Alana Goodman of the Washington Free Beacon details today how Cheryl Mills, one of Hillary Clinton’s longtime underlings, apparently collected a paycheck from New York University at the same time she was serving as Chief of Staff of the State Department. According to the article:
After joining the State Department in the beginning of 2009, Mills continued to serve as general counsel for New York University for several months. She also sat on the board of the “NYU in Abu Dhabi Corporation,” the fundraising arm for the university’s UAE satellite campus. The school is bankrolled by the Abu Dhabi government and has been criticized by NYU professors and human rights activists for alleged labor abuses.
The UAE is a major funder of the Clinton Foundation, on whose board Mills sat. The article quotes NLPC Chairman Ken Boehm:
“Federal of conflict interest statutes are very strict, and they want to ensure
… Read More ➡
Whether one sees New Jersey Governor Chris Christie as confronting or punting, it’s hard to deny he knows a crisis when he sees one. The State Supreme Court sees one as well. On June 9, the Court ruled 5-2 that Christie was within bounds in delaying two years of contributions, nearly $2.5 billion, to the state’s chronically underfunded public-employee pension system. The ruling, a clear blow to the unions who brought forth the suit, for now averts a fiscal calamity. Critics claim that Christie, expected shortly to enter the Republican presidential race, broke a law he signed in 2011, passing the buck to his successors. Supporters counter that the ruling gives the legislature breathing room to fix a condition resulting from years of excessive union contract demands. The latter is a familiar story in other states, too.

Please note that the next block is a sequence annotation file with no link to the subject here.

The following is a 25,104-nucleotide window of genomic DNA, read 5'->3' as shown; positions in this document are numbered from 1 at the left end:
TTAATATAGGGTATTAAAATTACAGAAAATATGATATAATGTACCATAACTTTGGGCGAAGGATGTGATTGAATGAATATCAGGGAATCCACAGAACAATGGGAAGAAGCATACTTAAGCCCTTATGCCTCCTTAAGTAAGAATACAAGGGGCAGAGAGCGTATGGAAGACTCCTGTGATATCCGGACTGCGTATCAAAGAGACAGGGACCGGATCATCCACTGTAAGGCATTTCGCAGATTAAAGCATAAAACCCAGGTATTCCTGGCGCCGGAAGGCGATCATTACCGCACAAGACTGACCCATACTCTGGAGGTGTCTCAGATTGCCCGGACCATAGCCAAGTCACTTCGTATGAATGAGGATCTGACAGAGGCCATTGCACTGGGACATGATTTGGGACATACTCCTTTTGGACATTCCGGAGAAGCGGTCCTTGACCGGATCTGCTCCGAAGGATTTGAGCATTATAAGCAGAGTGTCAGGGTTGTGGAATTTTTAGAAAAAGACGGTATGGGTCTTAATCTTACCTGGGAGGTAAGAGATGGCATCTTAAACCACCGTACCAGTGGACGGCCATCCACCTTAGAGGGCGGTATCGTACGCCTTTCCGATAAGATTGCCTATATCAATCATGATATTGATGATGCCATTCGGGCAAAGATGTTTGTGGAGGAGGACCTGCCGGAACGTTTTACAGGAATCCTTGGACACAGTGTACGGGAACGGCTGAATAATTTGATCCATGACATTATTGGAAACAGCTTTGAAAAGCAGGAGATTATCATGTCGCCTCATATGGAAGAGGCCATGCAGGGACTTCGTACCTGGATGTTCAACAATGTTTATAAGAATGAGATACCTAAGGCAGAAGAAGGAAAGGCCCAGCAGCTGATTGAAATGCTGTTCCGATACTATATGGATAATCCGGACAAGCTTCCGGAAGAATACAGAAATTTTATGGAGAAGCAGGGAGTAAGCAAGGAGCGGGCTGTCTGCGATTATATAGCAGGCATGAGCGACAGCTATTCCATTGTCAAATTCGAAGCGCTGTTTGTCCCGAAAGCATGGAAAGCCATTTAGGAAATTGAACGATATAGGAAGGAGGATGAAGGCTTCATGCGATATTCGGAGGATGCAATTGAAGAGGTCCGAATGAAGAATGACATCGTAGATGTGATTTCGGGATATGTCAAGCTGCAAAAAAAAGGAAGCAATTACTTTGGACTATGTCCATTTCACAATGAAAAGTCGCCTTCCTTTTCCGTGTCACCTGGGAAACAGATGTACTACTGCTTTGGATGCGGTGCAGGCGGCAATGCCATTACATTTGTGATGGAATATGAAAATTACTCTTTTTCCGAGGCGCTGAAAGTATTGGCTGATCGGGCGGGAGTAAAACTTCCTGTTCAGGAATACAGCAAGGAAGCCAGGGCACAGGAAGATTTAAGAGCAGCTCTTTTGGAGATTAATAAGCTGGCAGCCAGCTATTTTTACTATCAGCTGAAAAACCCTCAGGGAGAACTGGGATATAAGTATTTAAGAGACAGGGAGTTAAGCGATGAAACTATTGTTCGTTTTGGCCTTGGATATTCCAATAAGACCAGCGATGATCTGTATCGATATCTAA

For several years, state employee pension systems have threatened to become a national … Read More ➡
Earlier this month, the Wall Street Journal reported that the United Auto Workers union (UAW) was drawing up contingency plans to strike if upcoming negotiations with General Motors, Ford and Fiat Chrysler Automobiles do not satisfy UAW officials. The UAW is leveraging the good timing of the negotiations, which are occurring at the same time as the auto industry’s cyclical top.
Will history repeat itself with GM eventually driven to a second bankruptcy if the UAW is successful in raising labor costs at the automaker? The stage seems to be set for the UAW to further put unionized automakers at a disadvantage to automakers with lower labor costs in a very competitive industry. The current US hourly labor cost at GM is already one of the highest in the industry at $58 per hour. That compares to the US wages at Toyota and Volkswagen of $48 and $38 per hour, … Read More ➡